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393_lecture9 - Stock Valuation Lecture 9 Myung Joo Song...

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Stock Valuation Lecture 9 Myung Joo Song ECON 393 Fall 2011 Myung Joo Song (ECON 393) Stock Valuation Fall 2011 1 / 26
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Chapter Outline Common Stock Valuation using Present Value Model. Some Features of Common and Preferred Stocks. The Stock Markets. Myung Joo Song (ECON 393) Stock Valuation Fall 2011 2 / 26
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Value Stock as an Asset Now you are an expert in Present Value (PV) model. You also have a big example of Bond. Use PV to value stock, an asset giving future incomes and also is traded in the market. What do you need to value stock? - Structure of Future Cash Flows - Number of Period - Discount rate - Market required rate if traded in the market - or your subjective point of view Myung Joo Song (ECON 393) Stock Valuation Fall 2011 3 / 26
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Cash Flows for Stockholders Have a quick review on stock definition. Stock generates income and capital gains. If you buy stock today, you can receive; Dividends as income (Income Gain) Future price of stock once you sell it (Capital Gain) So, you need two things: There is no default. There is a market for the stock. What if you miss one of the two? What is different between stock and bond in term of cash-generating? Myung Joo Song (ECON 393) Stock Valuation Fall 2011 4 / 26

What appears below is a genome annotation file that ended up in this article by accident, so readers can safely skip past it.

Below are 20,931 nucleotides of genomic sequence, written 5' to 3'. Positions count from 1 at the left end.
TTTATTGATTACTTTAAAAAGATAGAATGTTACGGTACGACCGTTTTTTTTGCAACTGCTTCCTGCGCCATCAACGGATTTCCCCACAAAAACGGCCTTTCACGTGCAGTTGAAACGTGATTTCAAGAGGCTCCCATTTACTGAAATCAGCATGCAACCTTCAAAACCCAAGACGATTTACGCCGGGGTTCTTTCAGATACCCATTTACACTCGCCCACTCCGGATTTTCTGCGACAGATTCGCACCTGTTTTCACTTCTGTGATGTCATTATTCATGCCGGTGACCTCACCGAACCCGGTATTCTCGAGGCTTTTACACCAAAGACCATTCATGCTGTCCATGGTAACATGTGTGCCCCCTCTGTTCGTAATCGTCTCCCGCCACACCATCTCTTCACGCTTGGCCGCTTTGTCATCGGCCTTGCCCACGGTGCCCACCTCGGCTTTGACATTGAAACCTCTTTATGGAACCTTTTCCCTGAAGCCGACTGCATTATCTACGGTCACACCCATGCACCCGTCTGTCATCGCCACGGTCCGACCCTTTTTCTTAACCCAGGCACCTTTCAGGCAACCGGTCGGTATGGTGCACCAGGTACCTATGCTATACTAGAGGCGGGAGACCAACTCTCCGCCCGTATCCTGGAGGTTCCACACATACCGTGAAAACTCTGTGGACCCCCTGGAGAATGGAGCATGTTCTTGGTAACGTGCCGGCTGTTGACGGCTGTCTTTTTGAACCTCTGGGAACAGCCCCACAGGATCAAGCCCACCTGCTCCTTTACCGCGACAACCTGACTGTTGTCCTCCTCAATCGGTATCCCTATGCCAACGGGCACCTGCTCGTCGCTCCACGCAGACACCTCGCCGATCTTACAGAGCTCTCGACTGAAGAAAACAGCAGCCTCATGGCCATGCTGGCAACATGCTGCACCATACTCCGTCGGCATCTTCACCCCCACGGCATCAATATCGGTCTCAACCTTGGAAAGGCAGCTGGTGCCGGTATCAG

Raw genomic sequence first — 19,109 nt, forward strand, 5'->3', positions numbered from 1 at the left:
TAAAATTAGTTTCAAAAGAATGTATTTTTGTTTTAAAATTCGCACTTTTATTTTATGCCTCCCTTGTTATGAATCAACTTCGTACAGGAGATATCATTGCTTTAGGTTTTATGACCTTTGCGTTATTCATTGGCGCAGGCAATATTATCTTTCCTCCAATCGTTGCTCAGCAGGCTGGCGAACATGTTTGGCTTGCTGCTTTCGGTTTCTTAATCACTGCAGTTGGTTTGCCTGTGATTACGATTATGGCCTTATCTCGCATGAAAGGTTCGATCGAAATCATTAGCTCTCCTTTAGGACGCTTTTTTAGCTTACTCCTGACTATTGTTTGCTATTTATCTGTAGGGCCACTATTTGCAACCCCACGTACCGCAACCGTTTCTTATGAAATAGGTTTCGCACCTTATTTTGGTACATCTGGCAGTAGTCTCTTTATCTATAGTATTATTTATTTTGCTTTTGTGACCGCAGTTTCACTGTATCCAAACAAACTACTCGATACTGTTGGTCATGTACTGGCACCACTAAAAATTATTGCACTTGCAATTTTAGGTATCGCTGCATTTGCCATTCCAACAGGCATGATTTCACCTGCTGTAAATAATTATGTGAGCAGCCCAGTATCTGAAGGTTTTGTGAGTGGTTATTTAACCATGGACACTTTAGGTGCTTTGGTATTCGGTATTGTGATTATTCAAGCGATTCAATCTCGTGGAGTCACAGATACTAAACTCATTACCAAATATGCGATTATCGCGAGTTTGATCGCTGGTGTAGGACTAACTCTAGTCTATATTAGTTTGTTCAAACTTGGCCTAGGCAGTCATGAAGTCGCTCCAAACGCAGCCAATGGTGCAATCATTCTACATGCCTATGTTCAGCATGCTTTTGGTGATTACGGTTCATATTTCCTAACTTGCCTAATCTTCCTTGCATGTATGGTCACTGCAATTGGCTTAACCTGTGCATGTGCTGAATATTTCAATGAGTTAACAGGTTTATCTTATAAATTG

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Example: One-Period Suppose you are thinking of purchasing the stock of Moore Oil, Inc. You expect it to pay a $2 dividend in one year, and you believe that you can sell the stock for $14 at that time. If you require a return of 20% on investments of this risk, what is the maximum you would be willing to pay? Compute the PV of the expected cash flows. Price = (14 + 2) / (1.2) = $13.33 or FV = 16; I/Y = 20; N = 1; CPT, PV = -13.33 Myung Joo Song (ECON 393) Stock Valuation Fall 2011 5 / 26
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Example: Two-Period Now, what if you decide to hold the stock for two years? In addition to the dividend in one year, you expect a dividend of $2.10 in two years and a stock price of $14.70 at the end of year 2. Now how much would you be willing to pay? PV = 2 / (1.2) + (2.10 + 14.70) / (1 . 2) 2 = 13.33 Myung Joo Song (ECON 393) Stock Valuation Fall 2011 6 / 26
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Example: Three-Period Finally, what if you decide to hold the stock for three years? In addition to the dividends at the end of years 1 and 2, you expect to
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This note was uploaded on 10/25/2011 for the course ECON 393 taught by Professor D during the Spring '10 term at Rutgers.

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393_lecture9 - Stock Valuation Lecture 9 Myung Joo Song...

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